The World Health Organisation (WHO) will miss its target to vaccinate 40 per cent of the population in every country by the end of the year, with the shortfalls especially serious in Africa.
Of the WHO’s 194 member countries, about half of them will not meet the goal.
In about 40 countries not even 10 per cent of the population had been vaccinated.
The WHO has pinned much of the blame on vaccine hoarding, particularly among a handful of wealthy Western countries, which are already administering booster jabs.
Worldwide, more than 8.6 billion vaccine doses had been administered by Tuesday, but mostly in high-income countries that had the resources to secure their own contracts with vaccine manufacturers.
Dozens of countries are dependent on supplies from COVAX, the UN-backed vaccine-sharing programme intended to get shots in the arms of people in lower-income countries.
Prosperous countries have been slammed for not doing enough to support global vaccine equity through COVAX.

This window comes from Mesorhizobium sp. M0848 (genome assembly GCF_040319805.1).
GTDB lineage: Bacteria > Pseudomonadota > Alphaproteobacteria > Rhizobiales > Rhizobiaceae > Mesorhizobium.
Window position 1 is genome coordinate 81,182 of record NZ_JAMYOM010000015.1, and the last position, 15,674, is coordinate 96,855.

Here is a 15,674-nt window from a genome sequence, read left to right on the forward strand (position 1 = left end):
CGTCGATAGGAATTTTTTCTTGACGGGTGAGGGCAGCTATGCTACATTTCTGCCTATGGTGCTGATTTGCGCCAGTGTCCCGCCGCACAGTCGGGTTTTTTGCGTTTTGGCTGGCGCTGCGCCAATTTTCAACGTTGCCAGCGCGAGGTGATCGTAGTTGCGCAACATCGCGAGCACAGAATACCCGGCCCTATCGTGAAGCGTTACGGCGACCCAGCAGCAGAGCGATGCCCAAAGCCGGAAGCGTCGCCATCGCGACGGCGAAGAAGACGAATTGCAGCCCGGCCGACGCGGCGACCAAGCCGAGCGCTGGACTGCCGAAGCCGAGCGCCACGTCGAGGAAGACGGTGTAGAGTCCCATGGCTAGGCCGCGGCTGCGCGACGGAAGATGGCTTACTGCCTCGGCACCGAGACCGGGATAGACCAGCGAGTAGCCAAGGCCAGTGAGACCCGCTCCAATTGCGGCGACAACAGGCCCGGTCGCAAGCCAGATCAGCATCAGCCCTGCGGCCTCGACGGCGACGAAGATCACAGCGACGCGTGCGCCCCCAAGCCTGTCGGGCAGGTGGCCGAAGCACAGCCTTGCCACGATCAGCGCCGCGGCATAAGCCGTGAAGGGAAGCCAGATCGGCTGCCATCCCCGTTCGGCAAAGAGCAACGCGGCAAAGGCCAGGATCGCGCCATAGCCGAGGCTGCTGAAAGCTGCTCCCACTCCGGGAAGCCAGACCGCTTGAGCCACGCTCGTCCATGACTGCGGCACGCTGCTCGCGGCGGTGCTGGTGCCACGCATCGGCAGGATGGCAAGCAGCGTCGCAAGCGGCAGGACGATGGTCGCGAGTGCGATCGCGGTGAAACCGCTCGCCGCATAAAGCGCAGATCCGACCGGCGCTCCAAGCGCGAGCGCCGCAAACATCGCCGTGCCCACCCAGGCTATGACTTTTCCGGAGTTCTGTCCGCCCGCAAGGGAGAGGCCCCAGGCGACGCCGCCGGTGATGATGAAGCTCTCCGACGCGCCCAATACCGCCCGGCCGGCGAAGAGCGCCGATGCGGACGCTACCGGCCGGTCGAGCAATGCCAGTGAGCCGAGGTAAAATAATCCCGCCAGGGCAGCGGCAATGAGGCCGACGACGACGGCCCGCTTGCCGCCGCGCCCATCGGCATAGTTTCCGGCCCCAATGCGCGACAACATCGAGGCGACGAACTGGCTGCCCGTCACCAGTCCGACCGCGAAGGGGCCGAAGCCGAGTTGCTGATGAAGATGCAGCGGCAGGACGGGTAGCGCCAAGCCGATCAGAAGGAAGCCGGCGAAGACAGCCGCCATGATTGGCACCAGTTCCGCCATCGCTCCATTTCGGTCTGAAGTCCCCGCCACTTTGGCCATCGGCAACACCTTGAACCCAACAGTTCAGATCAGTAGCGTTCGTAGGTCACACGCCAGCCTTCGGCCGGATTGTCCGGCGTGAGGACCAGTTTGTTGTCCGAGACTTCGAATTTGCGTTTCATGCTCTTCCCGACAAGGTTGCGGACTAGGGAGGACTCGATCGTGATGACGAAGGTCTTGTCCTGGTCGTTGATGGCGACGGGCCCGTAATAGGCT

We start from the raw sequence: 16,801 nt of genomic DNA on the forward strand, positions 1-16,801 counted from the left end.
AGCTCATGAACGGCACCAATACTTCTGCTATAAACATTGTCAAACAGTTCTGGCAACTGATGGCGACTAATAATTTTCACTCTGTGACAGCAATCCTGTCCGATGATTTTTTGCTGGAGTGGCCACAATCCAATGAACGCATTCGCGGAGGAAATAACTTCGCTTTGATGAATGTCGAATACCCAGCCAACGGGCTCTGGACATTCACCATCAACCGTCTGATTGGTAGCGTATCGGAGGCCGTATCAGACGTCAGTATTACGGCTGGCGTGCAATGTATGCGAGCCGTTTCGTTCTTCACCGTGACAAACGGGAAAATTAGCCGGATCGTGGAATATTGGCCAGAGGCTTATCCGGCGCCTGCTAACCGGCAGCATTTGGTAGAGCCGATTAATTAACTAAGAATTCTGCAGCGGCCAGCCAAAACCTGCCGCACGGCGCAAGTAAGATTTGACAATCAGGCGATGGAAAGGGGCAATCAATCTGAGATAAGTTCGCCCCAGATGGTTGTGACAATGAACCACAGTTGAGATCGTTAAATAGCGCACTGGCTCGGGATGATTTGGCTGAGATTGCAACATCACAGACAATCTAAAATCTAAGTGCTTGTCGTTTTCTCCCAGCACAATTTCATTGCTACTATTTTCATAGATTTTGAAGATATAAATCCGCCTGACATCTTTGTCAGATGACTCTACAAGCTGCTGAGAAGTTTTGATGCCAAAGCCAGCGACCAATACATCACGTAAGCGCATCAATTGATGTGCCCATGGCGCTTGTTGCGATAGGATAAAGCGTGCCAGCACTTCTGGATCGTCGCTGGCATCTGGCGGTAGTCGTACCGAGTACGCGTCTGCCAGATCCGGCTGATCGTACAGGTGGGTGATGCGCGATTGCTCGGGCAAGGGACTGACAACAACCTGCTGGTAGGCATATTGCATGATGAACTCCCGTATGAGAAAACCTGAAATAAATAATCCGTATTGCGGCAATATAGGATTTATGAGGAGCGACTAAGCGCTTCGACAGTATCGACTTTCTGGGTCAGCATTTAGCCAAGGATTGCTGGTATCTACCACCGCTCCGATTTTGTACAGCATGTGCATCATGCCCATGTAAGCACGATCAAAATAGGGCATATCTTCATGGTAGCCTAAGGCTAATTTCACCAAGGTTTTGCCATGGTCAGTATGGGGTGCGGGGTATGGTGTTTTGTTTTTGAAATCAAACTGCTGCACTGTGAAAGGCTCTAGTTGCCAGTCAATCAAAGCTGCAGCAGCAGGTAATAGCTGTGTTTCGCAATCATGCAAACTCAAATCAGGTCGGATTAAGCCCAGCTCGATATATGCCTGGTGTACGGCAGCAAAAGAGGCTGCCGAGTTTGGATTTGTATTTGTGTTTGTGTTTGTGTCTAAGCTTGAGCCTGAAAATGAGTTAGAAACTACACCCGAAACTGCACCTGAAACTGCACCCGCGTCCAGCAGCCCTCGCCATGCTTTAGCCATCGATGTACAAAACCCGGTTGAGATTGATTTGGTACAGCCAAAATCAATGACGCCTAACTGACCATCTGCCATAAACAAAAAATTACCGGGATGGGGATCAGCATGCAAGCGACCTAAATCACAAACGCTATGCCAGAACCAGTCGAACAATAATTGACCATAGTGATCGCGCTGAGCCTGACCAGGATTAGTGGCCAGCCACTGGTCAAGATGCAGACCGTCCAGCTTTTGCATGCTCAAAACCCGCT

Vaccine shipments via the scheme have picked up in recent weeks, however.
By the last week of December, COVAX had delivered 722 million doses.
The data paints a damning picture: the WHO says that while in Germany about 171 vaccine doses per 100 inhabitants had been administered, in Madagascar it was just under 2.7 and in the Democratic Republic of Congo 0.32.
In most African countries, the number is at most in the low two-digit range.
The pharmaceutical industry is convinced that it is not a lack of doses that is responsible for the imbalance.
According to estimates by the pharmaceutical association IFPMA, about 1.4 billion vaccine doses were manufactured in December alone.
Rather, it says, vaccination scepticism is high in many countries and many have a problem with vaccine distribution.
The WHO counters that the countries would be ready if they received the doses in an organised and timely fashion.
Many rich countries have collectively pledged more than a billion doses as donations.
However, according to the WHO, deliveries often take a long time to materialise.
Some of the jabs also have only a few weeks left until the expiry date, which makes distribution in poorer countries, especially complicated.